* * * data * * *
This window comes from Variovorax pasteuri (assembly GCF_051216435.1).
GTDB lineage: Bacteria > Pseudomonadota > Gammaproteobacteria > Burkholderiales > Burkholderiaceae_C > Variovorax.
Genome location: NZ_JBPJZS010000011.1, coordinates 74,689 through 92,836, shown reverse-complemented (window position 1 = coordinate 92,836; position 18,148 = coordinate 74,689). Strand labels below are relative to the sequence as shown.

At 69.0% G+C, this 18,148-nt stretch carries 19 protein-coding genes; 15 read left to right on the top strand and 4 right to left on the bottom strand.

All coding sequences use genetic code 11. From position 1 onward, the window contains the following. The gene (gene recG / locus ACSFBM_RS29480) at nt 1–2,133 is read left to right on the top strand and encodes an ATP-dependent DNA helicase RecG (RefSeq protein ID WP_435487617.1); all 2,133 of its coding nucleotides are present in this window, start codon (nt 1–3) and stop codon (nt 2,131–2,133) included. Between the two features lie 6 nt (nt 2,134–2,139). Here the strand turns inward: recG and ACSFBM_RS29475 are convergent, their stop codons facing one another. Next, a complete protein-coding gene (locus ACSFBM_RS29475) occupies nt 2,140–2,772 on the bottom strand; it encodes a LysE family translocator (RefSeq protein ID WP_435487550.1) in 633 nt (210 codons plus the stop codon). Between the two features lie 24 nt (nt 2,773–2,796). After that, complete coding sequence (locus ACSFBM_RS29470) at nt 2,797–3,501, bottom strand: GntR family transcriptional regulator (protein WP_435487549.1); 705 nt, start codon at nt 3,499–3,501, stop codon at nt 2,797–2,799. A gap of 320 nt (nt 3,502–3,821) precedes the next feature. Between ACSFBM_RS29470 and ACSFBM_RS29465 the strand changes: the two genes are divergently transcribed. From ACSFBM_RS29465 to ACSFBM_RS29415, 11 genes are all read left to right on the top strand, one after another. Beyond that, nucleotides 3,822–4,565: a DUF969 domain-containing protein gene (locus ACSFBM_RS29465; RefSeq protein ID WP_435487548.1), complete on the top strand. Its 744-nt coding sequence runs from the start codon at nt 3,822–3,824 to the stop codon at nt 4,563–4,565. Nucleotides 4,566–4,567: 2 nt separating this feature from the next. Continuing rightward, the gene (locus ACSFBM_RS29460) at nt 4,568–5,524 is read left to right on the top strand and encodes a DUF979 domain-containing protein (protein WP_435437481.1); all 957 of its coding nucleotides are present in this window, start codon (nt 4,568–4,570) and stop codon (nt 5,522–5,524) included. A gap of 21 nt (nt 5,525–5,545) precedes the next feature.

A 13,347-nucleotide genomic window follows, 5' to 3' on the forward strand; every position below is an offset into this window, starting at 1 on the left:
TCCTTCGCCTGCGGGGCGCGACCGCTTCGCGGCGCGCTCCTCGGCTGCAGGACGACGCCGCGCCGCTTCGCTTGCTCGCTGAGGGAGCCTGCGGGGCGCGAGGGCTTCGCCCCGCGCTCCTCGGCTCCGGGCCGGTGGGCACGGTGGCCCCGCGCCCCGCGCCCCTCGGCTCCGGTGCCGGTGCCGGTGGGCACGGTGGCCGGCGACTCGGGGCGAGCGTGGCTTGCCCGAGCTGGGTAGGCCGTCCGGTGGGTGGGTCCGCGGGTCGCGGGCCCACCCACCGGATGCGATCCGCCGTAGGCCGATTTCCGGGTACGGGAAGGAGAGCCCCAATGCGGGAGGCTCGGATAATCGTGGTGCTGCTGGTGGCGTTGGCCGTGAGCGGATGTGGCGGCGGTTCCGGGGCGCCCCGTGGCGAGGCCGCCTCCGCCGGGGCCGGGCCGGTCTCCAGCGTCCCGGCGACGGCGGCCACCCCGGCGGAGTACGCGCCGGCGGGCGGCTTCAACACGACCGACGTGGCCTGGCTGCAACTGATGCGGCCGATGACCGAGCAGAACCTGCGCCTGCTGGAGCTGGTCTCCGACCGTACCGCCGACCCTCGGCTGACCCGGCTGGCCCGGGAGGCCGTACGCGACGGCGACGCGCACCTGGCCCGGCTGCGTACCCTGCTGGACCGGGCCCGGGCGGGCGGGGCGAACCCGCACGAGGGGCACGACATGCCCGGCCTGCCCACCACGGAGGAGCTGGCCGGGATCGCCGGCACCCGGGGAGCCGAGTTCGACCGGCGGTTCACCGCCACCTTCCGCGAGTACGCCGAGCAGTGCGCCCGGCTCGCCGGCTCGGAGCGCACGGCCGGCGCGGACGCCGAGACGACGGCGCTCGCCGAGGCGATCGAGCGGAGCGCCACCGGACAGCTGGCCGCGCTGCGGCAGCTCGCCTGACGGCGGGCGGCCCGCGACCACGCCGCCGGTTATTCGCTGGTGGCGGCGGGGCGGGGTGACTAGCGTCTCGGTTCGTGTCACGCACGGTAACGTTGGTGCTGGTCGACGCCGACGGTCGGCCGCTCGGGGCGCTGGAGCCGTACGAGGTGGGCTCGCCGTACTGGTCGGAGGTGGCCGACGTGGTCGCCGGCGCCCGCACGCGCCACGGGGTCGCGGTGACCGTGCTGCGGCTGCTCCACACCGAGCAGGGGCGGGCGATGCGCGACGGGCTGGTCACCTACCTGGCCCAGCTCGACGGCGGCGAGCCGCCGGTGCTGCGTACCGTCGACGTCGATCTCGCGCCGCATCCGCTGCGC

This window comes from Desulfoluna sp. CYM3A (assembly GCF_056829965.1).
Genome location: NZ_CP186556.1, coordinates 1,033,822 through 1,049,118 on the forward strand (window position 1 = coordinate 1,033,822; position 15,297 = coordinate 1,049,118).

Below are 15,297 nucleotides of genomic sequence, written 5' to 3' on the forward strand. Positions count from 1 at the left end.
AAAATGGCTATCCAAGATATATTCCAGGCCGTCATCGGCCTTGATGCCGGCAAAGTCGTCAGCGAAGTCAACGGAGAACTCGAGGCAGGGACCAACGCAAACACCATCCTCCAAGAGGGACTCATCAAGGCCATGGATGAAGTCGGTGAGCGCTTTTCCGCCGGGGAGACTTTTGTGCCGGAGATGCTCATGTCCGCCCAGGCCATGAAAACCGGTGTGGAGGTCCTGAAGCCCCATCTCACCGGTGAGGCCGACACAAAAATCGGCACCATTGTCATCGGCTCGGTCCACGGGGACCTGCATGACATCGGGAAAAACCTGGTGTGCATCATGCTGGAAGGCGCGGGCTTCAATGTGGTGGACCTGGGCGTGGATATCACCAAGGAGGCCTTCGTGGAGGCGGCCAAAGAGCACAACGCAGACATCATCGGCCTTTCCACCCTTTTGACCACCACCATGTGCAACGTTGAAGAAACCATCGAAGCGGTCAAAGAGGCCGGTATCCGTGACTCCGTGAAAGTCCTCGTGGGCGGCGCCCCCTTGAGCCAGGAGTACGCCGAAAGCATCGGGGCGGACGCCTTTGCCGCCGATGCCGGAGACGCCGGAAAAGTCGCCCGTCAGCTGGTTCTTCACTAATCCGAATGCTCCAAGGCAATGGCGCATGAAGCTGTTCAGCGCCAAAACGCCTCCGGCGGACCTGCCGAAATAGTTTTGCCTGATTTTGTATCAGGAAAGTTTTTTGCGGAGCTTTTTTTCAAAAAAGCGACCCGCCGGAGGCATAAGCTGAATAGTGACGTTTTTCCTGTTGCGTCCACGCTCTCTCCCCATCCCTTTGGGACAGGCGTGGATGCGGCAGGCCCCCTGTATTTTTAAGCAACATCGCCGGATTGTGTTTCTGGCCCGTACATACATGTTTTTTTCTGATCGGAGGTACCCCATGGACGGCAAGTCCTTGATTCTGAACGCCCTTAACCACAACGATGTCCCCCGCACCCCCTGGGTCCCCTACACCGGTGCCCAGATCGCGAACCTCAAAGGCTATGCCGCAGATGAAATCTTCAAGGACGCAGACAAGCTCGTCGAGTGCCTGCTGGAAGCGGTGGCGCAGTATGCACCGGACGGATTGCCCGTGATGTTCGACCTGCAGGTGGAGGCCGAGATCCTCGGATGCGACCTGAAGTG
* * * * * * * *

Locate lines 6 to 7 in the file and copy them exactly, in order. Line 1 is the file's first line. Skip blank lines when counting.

A 13,347-nucleotide genomic window follows, 5' to 3' on the forward strand; every position below is an offset into this window, starting at 1 on the left:
TCCTTCGCCTGCGGGGCGCGACCGCTTCGCGGCGCGCTCCTCGGCTGCAGGACGACGCCGCGCCGCTTCGCTTGCTCGCTGAGGGAGCCTGCGGGGCGCGAGGGCTTCGCCCCGCGCTCCTCGGCTCCGGGCCGGTGGGCACGGTGGCCCCGCGCCCCGCGCCCCTCGGCTCCGGTGCCGGTGCCGGTGGGCACGGTGGCCGGCGACTCGGGGCGAGCGTGGCTTGCCCGAGCTGGGTAGGCCGTCCGGTGGGTGGGTCCGCGGGTCGCGGGCCCACCCACCGGATGCGATCCGCCGTAGGCCGATTTCCGGGTACGGGAAGGAGAGCCCCAATGCGGGAGGCTCGGATAATCGTGGTGCTGCTGGTGGCGTTGGCCGTGAGCGGATGTGGCGGCGGTTCCGGGGCGCCCCGTGGCGAGGCCGCCTCCGCCGGGGCCGGGCCGGTCTCCAGCGTCCCGGCGACGGCGGCCACCCCGGCGGAGTACGCGCCGGCGGGCGGCTTCAACACGACCGACGTGGCCTGGCTGCAACTGATGCGGCCGATGACCGAGCAGAACCTGCGCCTGCTGGAGCTGGTCTCCGACCGTACCGCCGACCCTCGGCTGACCCGGCTGGCCCGGGAGGCCGTACGCGACGGCGACGCGCACCTGGCCCGGCTGCGTACCCTGCTGGACCGGGCCCGGGCGGGCGGGGCGAACCCGCACGAGGGGCACGACATGCCCGGCCTGCCCACCACGGAGGAGCTGGCCGGGATCGCCGGCACCCGGGGAGCCGAGTTCGACCGGCGGTTCACCGCCACCTTCCGCGAGTACGCCGAGCAGTGCGCCCGGCTCGCCGGCTCGGAGCGCACGGCCGGCGCGGACGCCGAGACGACGGCGCTCGCCGAGGCGATCGAGCGGAGCGCCACCGGACAGCTGGCCGCGCTGCGGCAGCTCGCCTGACGGCGGGCGGCCCGCGACCACGCCGCCGGTTATTCGCTGGTGGCGGCGGGGCGGGGTGACTAGCGTCTCGGTTCGTGTCACGCACGGTAACGTTGGTGCTGGTCGACGCCGACGGTCGGCCGCTCGGGGCGCTGGAGCCGTACGAGGTGGGCTCGCCGTACTGGTCGGAGGTGGCCGACGTGGTCGCCGGCGCCCGCACGCGCCACGGGGTCGCGGTGACCGTGCTGCGGCTGCTCCACACCGAGCAGGGGCGGGCGATGCGCGACGGGCTGGTCACCTACCTGGCCCAGCTCGACGGCGGCGAGCCGCCGGTGCTGCGTACCGTCGACGTCGATCTCGCGCCGCATCCGCTGCGC